A Closed Eye (Magill Book Reviews)
Harriet Lytton, the protagonist of Anita Brookner’s eleventh novel, is a daughter who feels she must please and protect her parents. A CLOSED EYE is Harriet’s story, from birth through childhood, a loveless marriage to a man her parents’ age, motherhood, and lonely widowhood. An intimate study of Harriet’s feelings and moral development, particularly her relationships, the novel shows Harriet’s resistance to self-knowledge, her awakening at midlife, and her flirtation with adultery.
Readers familiar with the work of Henry James will find many similarities here: slow pacing, emphasis on moral decision, and the use of confrontational scenes followed by extensive rumination. Brookner updates James by focusing on contrasts between docile, obedient characters and the self-assured and grasping. The novel’s central themes include the importance of self-awareness, freedom, and the life of the senses. The failure of marriage to fulfill most women and the transience of life are also dominant subjects.
A retrospectively told tale, A CLOSED EYE offers many literary pleasures for the astute reader. Carefully interwoven throughout are images of light and dark, reflecting the characters’ moods, and numerous allusions to several nineteenth century novels, including the works of Henry James, Charles Dickens, Charlotte Bronte, and the French writer Stendhal. Scenic detail and descriptions of interior decor also enrich the novel.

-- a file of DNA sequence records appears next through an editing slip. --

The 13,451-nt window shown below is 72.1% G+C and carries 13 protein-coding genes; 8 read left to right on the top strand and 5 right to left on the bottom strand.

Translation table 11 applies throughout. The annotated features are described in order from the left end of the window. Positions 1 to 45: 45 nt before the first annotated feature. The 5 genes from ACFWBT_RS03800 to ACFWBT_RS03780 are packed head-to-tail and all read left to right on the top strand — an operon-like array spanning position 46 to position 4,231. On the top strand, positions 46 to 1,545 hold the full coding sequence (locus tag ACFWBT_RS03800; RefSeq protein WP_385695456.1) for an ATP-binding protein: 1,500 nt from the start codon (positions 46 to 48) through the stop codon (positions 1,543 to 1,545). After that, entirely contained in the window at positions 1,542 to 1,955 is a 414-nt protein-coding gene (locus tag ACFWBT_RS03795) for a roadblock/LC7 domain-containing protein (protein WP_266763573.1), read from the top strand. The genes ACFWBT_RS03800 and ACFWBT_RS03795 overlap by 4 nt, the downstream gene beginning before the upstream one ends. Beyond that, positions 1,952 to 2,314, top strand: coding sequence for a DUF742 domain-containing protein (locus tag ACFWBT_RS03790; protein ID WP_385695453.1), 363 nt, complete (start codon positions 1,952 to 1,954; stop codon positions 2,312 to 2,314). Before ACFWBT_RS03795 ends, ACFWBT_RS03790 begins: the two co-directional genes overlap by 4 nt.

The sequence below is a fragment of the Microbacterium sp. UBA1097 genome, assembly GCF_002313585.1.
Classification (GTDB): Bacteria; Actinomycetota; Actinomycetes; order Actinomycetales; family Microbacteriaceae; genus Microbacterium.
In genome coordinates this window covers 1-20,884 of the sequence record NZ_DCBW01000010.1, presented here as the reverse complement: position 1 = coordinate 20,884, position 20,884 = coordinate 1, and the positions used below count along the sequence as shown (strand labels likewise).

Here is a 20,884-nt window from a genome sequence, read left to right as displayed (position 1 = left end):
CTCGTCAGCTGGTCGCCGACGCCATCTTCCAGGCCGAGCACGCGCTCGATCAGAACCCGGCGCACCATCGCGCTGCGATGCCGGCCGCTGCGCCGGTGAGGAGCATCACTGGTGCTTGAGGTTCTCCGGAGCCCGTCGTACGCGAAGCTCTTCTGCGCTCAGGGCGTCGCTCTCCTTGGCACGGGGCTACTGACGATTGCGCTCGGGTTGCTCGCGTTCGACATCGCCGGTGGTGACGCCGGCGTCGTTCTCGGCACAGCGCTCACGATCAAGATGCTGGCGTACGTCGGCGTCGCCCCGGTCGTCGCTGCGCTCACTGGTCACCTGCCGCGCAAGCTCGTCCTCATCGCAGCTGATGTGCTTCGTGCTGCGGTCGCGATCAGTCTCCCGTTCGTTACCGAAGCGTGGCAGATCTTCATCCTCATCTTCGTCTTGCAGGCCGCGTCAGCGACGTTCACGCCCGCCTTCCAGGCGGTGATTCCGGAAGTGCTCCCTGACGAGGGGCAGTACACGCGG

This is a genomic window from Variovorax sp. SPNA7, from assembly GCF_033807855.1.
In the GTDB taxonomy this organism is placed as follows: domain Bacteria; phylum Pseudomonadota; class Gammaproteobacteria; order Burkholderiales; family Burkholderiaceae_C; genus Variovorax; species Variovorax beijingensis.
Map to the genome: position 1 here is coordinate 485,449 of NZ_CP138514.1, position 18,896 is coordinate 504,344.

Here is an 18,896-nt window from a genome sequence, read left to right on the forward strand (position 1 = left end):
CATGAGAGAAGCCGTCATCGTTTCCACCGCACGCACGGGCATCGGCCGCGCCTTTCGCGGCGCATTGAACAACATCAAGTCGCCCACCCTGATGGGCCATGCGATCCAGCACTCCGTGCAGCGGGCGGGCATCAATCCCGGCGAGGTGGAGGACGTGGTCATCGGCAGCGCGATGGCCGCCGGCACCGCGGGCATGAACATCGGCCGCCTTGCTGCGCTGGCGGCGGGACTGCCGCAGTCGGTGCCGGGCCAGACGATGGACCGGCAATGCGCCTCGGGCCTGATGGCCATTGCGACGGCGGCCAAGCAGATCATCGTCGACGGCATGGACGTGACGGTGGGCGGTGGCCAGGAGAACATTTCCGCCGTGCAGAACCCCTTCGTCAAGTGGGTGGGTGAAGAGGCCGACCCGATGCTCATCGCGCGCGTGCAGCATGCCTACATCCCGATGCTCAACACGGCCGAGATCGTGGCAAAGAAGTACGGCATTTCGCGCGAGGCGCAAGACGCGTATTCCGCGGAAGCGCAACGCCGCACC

(The entire section is 367 words.)
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A Closed Eye (Magill's Literary Annual 1991-2005)
Harriet Lytton, the protagonist of Anita Brookner’s eleventh novel, is, like her creator, the daughter of parents adversely affected by World War II, whom she feels she needs to please and protect. Consequently, as Brookner said of herself, she becomes “an adult too soon and paradoxically never” grows up (Paris Review, Fall, 1987). A Closed Eye is Harriet’s story, from her birth in 1939 and childhood with Merle and Hughie Blakemore, two people “too young, too feckless” to be parents, through a loveless marriage with a man her parents’ age, motherhood, and ultimately lonely widowhood. An intimate study of Harriet’s feelings and moral development, the novel offers an ironic, tragic portrait of a woman who has chosen to keep self-knowledge “at bay for half a lifetime” and who, once awakened, finds despair. Indeed, because Harriet has obeyed and acquiesced to others her entire life, she has been both untrue to herself and inauthentic in all her relationships.
Taking its title and epigraph from Henry James’s novella Madame de Mauves (1874), A Closed Eye is a novel James himself might have written. Moreover, midway through, the reader imagines that had James written Mrs. Bridge (1959), Evan S. Connell, Jr.’s masterpiece, the result may well have been A Closed Eye. Brookner’s heroine feels as desperate in her “truce with painful truth” and her stultifying, conventional...
(The entire section is 2135 words.)